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Cannabinoids on Steroids
A highly concentrated form of marijuana challenges the drug’s benign reputation.


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Betsy Woodruff

The organizers of this summer’s Hempfest in Seattle had to ban something that you might not expect to be a common item at a marijuana-themed festival: blowtorches. And despite that effort, people still showed up with them. Blowtorches are used for dabbing, which is a newish way of getting high that’s becoming increasingly popular, especially in states with some degree of marijuana legalization. It has some parents and doctors concerned, and it puts advocates of legal marijuana in a rather uncomfortable position. That’s because it gets you really high really fast, and sometimes people doing it blow up their houses.

If you’re not from Colorado, Washington, California, or Oregon, odds are you’re not familiar with dabbing. That’s because it’s most popular in the states with the loosest marijuana laws. Producing dabs — the technical term is “butane hash oil” — is a fairly complex process. The short version is that you extract resins from marijuana with liquid butane, then evaporate the butane to leave behind a highly concentrated form of THC. The residue usually weighs 10 to 20 percent of what the original marijuana did.

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You consume the resultant product, called dabs or BHO, by using a blowtorch and what’s called an oil rig to heat the concentrate until it smokes. Then you breathe the smoke in and get extremely high. (Here’s a YouTube video that gives a pretty straightforward explanation of how to do it. Thanks, Internet!)

“Isaac,” a black-market dealer based in a Denver suburb, tells National Review Online that people should use extreme caution when first dabbing: “Most people I know who try it for the first time don’t say much for about an hour and a half, two hours,” he says. “They just sit there — ‘Oh sh*t.’”

He adds that he’s seen people throw up and pass out when trying it, and that dabbing once is like smoking an entire eighth (1/8 ounce, or 3.5 grams) of marijuana. In general, he’s not a huge fan of the process.

“It’s less of a social thing,” he says. “It’s like you’re chewing on coca leaves or you’re doing cocaine. It’s kind of the same. You’re smoking a joint and you’re passing it around to your friends and having a good time, or you’re sitting in the corner with a torch.”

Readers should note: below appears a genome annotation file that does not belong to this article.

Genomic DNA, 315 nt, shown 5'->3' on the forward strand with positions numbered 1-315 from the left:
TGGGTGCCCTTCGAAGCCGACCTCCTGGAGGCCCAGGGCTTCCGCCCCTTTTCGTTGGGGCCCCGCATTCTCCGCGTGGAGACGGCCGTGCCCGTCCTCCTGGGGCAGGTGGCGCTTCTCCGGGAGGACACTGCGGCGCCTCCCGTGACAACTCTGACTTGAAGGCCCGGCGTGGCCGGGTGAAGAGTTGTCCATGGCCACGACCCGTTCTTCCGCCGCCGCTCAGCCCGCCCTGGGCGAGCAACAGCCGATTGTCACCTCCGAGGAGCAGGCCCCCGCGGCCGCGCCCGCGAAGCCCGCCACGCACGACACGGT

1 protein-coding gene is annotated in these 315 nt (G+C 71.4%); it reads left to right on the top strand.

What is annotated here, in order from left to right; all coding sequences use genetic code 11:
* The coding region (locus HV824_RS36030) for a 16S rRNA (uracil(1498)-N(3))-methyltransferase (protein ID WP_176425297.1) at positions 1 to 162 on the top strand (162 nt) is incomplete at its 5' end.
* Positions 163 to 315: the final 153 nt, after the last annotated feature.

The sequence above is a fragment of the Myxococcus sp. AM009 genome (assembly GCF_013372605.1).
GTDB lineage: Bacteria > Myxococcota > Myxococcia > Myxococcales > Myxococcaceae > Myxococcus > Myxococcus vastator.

But from the perspective of those in the cannabis industry, the increasing popularity of dabbing is good news. If you’re in the black market, it’s a boon because BHO is much more compact, and thus easier to transport, than marijuana flowers (the usual form in which the drug is consumed). Isaac says he can mail the BHO derived from a quarter pound of marijuana — worth up to $1,500 — for about five bucks. Flowers are much more fragrant and take up more space, which makes them a lot more likely than concentrate to be noticed by postal workers. And if you get pulled over with ten grams or so in your car, Isaac says, you can just eat it without getting especially high. Problem solved!

Dabbing is also making a splash in the legal marijuana industry. Kayvan Khalatbari, who works as a consultant for marijuana businesses and owns a dispensary in Denver, tells National Review Online that concentrates are becoming a much bigger part of his market share than they were a few years ago: “It’s definitely a huge part of where this industry’s headed.”

And it’s lucrative. Producing the concentrates isn’t very expensive, and as demand has gone up, so have prices. Khalatbari says concentrates were selling for $5 to $15 a gram wholesale six months ago but now go for about $30. Retail prices of concentrates have gotten as high as $90 in the state. And naturally, it’s even pricier in places like Atlanta that are far outside the perimeter of states with lax marijuana laws. So a mail-order dabbing business can be very profitable. Isaac thinks that in ten years, half the marijuana consumed in this country will be through dabbing.

From a PR perspective, though, dabbing isn’t great for advocates of looser cannabis laws. For starters, some of the implements you can use to dab look a lot like crack pipes. There’s also the risk that you’ll inhale butane, which isn’t fantastic for your lungs. On top of that, there can be flashy accidents when the steps involved in producing and consuming dabs aren’t followed properly (houses blow up, people get third-degree burns all over their bodies, etc.). But Khalatbari argues that ugly accidents and health concerns make the case for a legal, highly regulated cannabis industry even more compelling. And Mason Tvert of the Marijuana Policy Project agrees.

“Ultimately, this underscores the benefits of regulating marijuana, because we can ensure people know how potent the product is that they’re getting,” he says. “If you walked into a liquor store and there was tequila and beer on the same shelf with no labels on them, it would be a problem.”

Not that that will comfort the folks who are already sounding the alarm about dabs. An organization called notMYkid has issued a “Parent Alert” on the subject, and news stories detailing doctors’ concerns are starting to crop up.

The bottom line? Regardless of varying state laws, dabbing is probably here to stay. And don’t expect those blowtorch prohibitions to go away anytime soon.

— Betsy Woodruff is a William F. Buckley Fellow at the National Review Institute.



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